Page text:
Inventor with Nashville ties works to help transplant patients, others | The Tennessean | tennessean
Written by Heidi Hall The Tennessean
A Chicago man with historic ties to Nashville has invented a product to help people remember to take their medications.
But unlike a wrist or phone alarm — easilyshut off and ignored — the CertAlert pendant must be swiped against a sticker on the medication itself before its increasingly loud alarm will stop.
Inventor and entrepreneur Douglass Bevel is the son of Diane Nash and the late James Bevel, both leaders of the Nashville civil rights movement. He said his inspiration came from his son, who lost a transplanted kidney by forgetting to take anti-rejection medication. Bevel said he’d watched his son sometimes shut off his wristwatch alarm but then get distracted before he actually took the meds, ultimately leading to reliance on dialysis to stay healthy.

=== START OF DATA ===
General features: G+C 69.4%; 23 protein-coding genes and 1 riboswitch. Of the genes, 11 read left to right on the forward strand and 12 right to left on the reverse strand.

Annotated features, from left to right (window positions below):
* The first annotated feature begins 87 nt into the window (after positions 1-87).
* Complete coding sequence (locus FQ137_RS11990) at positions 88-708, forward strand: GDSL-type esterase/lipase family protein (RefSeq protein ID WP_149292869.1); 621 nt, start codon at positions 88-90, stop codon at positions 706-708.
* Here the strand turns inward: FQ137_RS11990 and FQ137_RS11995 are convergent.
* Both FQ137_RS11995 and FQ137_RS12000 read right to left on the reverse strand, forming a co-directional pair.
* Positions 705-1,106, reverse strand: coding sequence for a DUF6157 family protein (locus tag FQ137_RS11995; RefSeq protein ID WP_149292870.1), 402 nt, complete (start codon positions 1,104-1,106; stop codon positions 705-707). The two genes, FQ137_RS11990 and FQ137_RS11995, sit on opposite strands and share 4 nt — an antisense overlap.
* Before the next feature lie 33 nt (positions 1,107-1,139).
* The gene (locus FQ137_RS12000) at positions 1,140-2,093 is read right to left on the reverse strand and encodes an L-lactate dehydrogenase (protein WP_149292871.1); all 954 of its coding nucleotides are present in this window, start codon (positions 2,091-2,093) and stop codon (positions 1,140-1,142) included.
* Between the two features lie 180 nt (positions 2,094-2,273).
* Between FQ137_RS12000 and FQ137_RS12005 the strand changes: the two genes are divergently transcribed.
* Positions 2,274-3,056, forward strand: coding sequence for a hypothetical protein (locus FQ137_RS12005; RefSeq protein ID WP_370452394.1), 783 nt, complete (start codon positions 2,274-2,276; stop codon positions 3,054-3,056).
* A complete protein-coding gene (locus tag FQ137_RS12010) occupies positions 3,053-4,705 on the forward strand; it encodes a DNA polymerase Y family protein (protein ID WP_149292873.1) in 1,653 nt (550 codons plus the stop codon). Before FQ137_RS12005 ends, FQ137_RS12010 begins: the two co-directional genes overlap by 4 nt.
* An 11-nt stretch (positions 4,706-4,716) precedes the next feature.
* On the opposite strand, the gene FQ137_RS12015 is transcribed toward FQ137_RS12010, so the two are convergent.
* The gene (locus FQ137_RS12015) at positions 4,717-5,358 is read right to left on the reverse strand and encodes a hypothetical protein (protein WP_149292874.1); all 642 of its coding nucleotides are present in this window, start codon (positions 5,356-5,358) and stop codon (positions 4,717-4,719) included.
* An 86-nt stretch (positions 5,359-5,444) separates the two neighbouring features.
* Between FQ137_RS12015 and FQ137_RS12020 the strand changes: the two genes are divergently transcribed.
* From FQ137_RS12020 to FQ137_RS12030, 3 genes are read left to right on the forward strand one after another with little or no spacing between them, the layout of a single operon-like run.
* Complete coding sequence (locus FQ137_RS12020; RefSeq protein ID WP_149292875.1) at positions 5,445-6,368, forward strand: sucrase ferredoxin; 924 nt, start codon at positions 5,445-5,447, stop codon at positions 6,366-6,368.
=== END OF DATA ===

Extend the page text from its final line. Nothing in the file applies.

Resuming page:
“When I learned about the disease, I found out that it was common among transplant recipients,” Bevel said. “You get to feeling better, and you drop your guard.”
However, the device — which will retail for $13.99 and goes on sale later this week — is for anyone who must remember medications to stay healthy, he said. He started his company, Prodico, five years ago. The next device rolled out will be a dispenser that allows for pre-counting pills and interfaces with the CertAlert pendant.
Learn more at CertAlertpendant.com or Prodico.net.
via Inventor with Nashville ties works to help transplant patients, others | The Tennessean | tennessean.com.